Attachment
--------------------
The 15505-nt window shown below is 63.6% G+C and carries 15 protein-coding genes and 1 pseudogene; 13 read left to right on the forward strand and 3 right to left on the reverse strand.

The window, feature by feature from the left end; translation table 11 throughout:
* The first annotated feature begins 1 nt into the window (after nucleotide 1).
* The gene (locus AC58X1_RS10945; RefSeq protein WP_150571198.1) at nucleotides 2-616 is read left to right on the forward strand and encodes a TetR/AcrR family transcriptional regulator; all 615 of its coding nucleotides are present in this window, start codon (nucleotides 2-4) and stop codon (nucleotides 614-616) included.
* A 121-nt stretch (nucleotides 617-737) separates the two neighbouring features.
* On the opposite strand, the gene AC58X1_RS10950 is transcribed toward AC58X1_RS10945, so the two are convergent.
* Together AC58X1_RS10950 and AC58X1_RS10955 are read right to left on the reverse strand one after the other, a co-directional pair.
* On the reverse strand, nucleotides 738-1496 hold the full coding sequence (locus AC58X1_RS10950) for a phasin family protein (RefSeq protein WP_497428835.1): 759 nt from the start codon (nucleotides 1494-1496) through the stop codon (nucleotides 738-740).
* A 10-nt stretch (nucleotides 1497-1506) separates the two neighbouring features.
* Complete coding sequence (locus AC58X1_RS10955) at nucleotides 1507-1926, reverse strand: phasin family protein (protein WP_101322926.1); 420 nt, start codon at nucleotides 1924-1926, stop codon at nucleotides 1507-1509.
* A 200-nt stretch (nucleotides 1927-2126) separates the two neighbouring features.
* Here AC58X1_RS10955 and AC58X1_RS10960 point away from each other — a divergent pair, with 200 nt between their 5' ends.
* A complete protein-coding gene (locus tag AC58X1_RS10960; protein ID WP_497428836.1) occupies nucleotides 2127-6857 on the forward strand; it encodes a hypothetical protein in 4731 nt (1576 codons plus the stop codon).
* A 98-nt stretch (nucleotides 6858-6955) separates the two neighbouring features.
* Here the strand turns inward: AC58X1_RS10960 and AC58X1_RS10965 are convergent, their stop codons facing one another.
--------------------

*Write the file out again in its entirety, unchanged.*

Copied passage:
The 15505-nt window shown below is 63.6% G+C and carries 15 protein-coding genes and 1 pseudogene; 13 read left to right on the forward strand and 3 right to left on the reverse strand.

The window, feature by feature from the left end; translation table 11 throughout:
* The first annotated feature begins 1 nt into the window (after nucleotide 1).
* The gene (locus AC58X1_RS10945; RefSeq protein WP_150571198.1) at nucleotides 2-616 is read left to right on the forward strand and encodes a TetR/AcrR family transcriptional regulator; all 615 of its coding nucleotides are present in this window, start codon (nucleotides 2-4) and stop codon (nucleotides 614-616) included.
* A 121-nt stretch (nucleotides 617-737) separates the two neighbouring features.
* On the opposite strand, the gene AC58X1_RS10950 is transcribed toward AC58X1_RS10945, so the two are convergent.
* Together AC58X1_RS10950 and AC58X1_RS10955 are read right to left on the reverse strand one after the other, a co-directional pair.
* On the reverse strand, nucleotides 738-1496 hold the full coding sequence (locus AC58X1_RS10950) for a phasin family protein (RefSeq protein WP_497428835.1): 759 nt from the start codon (nucleotides 1494-1496) through the stop codon (nucleotides 738-740).
* A 10-nt stretch (nucleotides 1497-1506) separates the two neighbouring features.
* Complete coding sequence (locus AC58X1_RS10955) at nucleotides 1507-1926, reverse strand: phasin family protein (protein WP_101322926.1); 420 nt, start codon at nucleotides 1924-1926, stop codon at nucleotides 1507-1509.
* A 200-nt stretch (nucleotides 1927-2126) separates the two neighbouring features.
* Here AC58X1_RS10955 and AC58X1_RS10960 point away from each other — a divergent pair, with 200 nt between their 5' ends.
* A complete protein-coding gene (locus tag AC58X1_RS10960; protein ID WP_497428836.1) occupies nucleotides 2127-6857 on the forward strand; it encodes a hypothetical protein in 4731 nt (1576 codons plus the stop codon).
* A 98-nt stretch (nucleotides 6858-6955) separates the two neighbouring features.
* Here the strand turns inward: AC58X1_RS10960 and AC58X1_RS10965 are convergent, their stop codons facing one another.